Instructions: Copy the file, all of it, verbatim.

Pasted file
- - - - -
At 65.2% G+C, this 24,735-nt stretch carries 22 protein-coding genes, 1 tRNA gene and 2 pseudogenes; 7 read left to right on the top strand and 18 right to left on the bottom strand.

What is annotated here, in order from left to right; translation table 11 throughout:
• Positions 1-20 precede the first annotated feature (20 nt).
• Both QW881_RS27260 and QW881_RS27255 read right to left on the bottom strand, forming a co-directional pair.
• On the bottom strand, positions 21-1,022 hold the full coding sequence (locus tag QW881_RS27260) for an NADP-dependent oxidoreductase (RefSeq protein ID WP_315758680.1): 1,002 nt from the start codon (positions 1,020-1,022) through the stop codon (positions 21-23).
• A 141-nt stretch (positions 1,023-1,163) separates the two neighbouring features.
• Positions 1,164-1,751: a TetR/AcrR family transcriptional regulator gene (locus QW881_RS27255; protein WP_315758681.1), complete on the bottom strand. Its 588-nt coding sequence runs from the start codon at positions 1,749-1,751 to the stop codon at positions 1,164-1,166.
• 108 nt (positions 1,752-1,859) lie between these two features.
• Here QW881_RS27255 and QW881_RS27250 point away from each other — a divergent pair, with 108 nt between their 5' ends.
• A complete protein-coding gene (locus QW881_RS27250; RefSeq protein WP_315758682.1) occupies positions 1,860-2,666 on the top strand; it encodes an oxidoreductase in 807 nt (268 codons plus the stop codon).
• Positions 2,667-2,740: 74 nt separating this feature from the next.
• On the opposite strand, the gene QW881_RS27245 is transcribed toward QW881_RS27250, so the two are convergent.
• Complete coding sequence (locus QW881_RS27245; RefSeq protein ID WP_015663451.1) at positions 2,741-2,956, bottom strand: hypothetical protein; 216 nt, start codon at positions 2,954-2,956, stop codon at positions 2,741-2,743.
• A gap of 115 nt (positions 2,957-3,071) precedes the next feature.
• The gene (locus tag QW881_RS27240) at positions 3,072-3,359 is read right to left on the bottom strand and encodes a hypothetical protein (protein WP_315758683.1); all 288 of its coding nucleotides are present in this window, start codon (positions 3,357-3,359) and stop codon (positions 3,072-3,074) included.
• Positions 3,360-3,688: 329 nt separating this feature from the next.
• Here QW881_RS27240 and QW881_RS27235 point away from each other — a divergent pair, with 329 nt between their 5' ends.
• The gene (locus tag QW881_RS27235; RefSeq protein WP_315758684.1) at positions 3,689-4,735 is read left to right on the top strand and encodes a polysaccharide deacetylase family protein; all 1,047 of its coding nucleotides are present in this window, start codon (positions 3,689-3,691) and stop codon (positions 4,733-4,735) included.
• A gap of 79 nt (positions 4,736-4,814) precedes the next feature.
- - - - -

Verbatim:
At 65.2% G+C, this 24,735-nt stretch carries 22 protein-coding genes, 1 tRNA gene and 2 pseudogenes; 7 read left to right on the top strand and 18 right to left on the bottom strand.

What is annotated here, in order from left to right; translation table 11 throughout:
• Positions 1-20 precede the first annotated feature (20 nt).
• Both QW881_RS27260 and QW881_RS27255 read right to left on the bottom strand, forming a co-directional pair.
• On the bottom strand, positions 21-1,022 hold the full coding sequence (locus tag QW881_RS27260) for an NADP-dependent oxidoreductase (RefSeq protein ID WP_315758680.1): 1,002 nt from the start codon (positions 1,020-1,022) through the stop codon (positions 21-23).
• A 141-nt stretch (positions 1,023-1,163) separates the two neighbouring features.
• Positions 1,164-1,751: a TetR/AcrR family transcriptional regulator gene (locus QW881_RS27255; protein WP_315758681.1), complete on the bottom strand. Its 588-nt coding sequence runs from the start codon at positions 1,749-1,751 to the stop codon at positions 1,164-1,166.
• 108 nt (positions 1,752-1,859) lie between these two features.
• Here QW881_RS27255 and QW881_RS27250 point away from each other — a divergent pair, with 108 nt between their 5' ends.
• A complete protein-coding gene (locus QW881_RS27250; RefSeq protein WP_315758682.1) occupies positions 1,860-2,666 on the top strand; it encodes an oxidoreductase in 807 nt (268 codons plus the stop codon).
• Positions 2,667-2,740: 74 nt separating this feature from the next.
• On the opposite strand, the gene QW881_RS27245 is transcribed toward QW881_RS27250, so the two are convergent.
• Complete coding sequence (locus QW881_RS27245; RefSeq protein ID WP_015663451.1) at positions 2,741-2,956, bottom strand: hypothetical protein; 216 nt, start codon at positions 2,954-2,956, stop codon at positions 2,741-2,743.
• A gap of 115 nt (positions 2,957-3,071) precedes the next feature.
• The gene (locus tag QW881_RS27240) at positions 3,072-3,359 is read right to left on the bottom strand and encodes a hypothetical protein (protein WP_315758683.1); all 288 of its coding nucleotides are present in this window, start codon (positions 3,357-3,359) and stop codon (positions 3,072-3,074) included.
• Positions 3,360-3,688: 329 nt separating this feature from the next.
• Here QW881_RS27240 and QW881_RS27235 point away from each other — a divergent pair, with 329 nt between their 5' ends.
• The gene (locus tag QW881_RS27235; RefSeq protein WP_315758684.1) at positions 3,689-4,735 is read left to right on the top strand and encodes a polysaccharide deacetylase family protein; all 1,047 of its coding nucleotides are present in this window, start codon (positions 3,689-3,691) and stop codon (positions 4,733-4,735) included.
• A gap of 79 nt (positions 4,736-4,814) precedes the next feature.